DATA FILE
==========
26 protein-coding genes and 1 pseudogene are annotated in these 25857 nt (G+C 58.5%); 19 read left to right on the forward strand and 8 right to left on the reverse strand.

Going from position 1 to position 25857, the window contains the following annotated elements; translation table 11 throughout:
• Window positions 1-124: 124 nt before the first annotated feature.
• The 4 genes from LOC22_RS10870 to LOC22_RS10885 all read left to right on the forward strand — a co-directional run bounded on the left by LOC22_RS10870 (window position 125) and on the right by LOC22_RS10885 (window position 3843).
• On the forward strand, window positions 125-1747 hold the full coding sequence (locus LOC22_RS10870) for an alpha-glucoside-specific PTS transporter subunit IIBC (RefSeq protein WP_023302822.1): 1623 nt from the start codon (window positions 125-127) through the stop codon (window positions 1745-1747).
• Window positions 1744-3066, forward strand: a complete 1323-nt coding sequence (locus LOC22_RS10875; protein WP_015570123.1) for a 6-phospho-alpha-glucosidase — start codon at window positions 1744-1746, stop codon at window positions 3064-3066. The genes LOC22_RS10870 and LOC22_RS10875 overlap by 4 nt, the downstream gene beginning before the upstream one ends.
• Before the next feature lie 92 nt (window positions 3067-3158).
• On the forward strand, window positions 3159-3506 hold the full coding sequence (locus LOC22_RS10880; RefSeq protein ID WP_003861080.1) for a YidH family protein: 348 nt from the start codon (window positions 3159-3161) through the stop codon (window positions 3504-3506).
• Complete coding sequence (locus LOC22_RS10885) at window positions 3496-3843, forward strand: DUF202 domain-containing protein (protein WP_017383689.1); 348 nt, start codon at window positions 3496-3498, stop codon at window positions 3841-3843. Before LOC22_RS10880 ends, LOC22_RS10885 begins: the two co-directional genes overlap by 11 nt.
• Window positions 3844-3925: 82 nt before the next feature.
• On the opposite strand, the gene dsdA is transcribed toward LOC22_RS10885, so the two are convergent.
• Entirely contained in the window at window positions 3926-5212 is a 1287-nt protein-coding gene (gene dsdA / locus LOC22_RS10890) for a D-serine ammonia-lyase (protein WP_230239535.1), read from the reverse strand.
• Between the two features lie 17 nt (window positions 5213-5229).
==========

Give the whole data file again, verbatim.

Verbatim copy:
26 protein-coding genes and 1 pseudogene are annotated in these 25857 nt (G+C 58.5%); 19 read left to right on the forward strand and 8 right to left on the reverse strand.

Going from position 1 to position 25857, the window contains the following annotated elements; translation table 11 throughout:
• Window positions 1-124: 124 nt before the first annotated feature.
• The 4 genes from LOC22_RS10870 to LOC22_RS10885 all read left to right on the forward strand — a co-directional run bounded on the left by LOC22_RS10870 (window position 125) and on the right by LOC22_RS10885 (window position 3843).
• On the forward strand, window positions 125-1747 hold the full coding sequence (locus LOC22_RS10870) for an alpha-glucoside-specific PTS transporter subunit IIBC (RefSeq protein WP_023302822.1): 1623 nt from the start codon (window positions 125-127) through the stop codon (window positions 1745-1747).
• Window positions 1744-3066, forward strand: a complete 1323-nt coding sequence (locus LOC22_RS10875; protein WP_015570123.1) for a 6-phospho-alpha-glucosidase — start codon at window positions 1744-1746, stop codon at window positions 3064-3066. The genes LOC22_RS10870 and LOC22_RS10875 overlap by 4 nt, the downstream gene beginning before the upstream one ends.
• Before the next feature lie 92 nt (window positions 3067-3158).
• On the forward strand, window positions 3159-3506 hold the full coding sequence (locus LOC22_RS10880; RefSeq protein ID WP_003861080.1) for a YidH family protein: 348 nt from the start codon (window positions 3159-3161) through the stop codon (window positions 3504-3506).
• Complete coding sequence (locus LOC22_RS10885) at window positions 3496-3843, forward strand: DUF202 domain-containing protein (protein WP_017383689.1); 348 nt, start codon at window positions 3496-3498, stop codon at window positions 3841-3843. Before LOC22_RS10880 ends, LOC22_RS10885 begins: the two co-directional genes overlap by 11 nt.
• Window positions 3844-3925: 82 nt before the next feature.
• On the opposite strand, the gene dsdA is transcribed toward LOC22_RS10885, so the two are convergent.
• Entirely contained in the window at window positions 3926-5212 is a 1287-nt protein-coding gene (gene dsdA / locus LOC22_RS10890) for a D-serine ammonia-lyase (protein WP_230239535.1), read from the reverse strand.
• Between the two features lie 17 nt (window positions 5213-5229).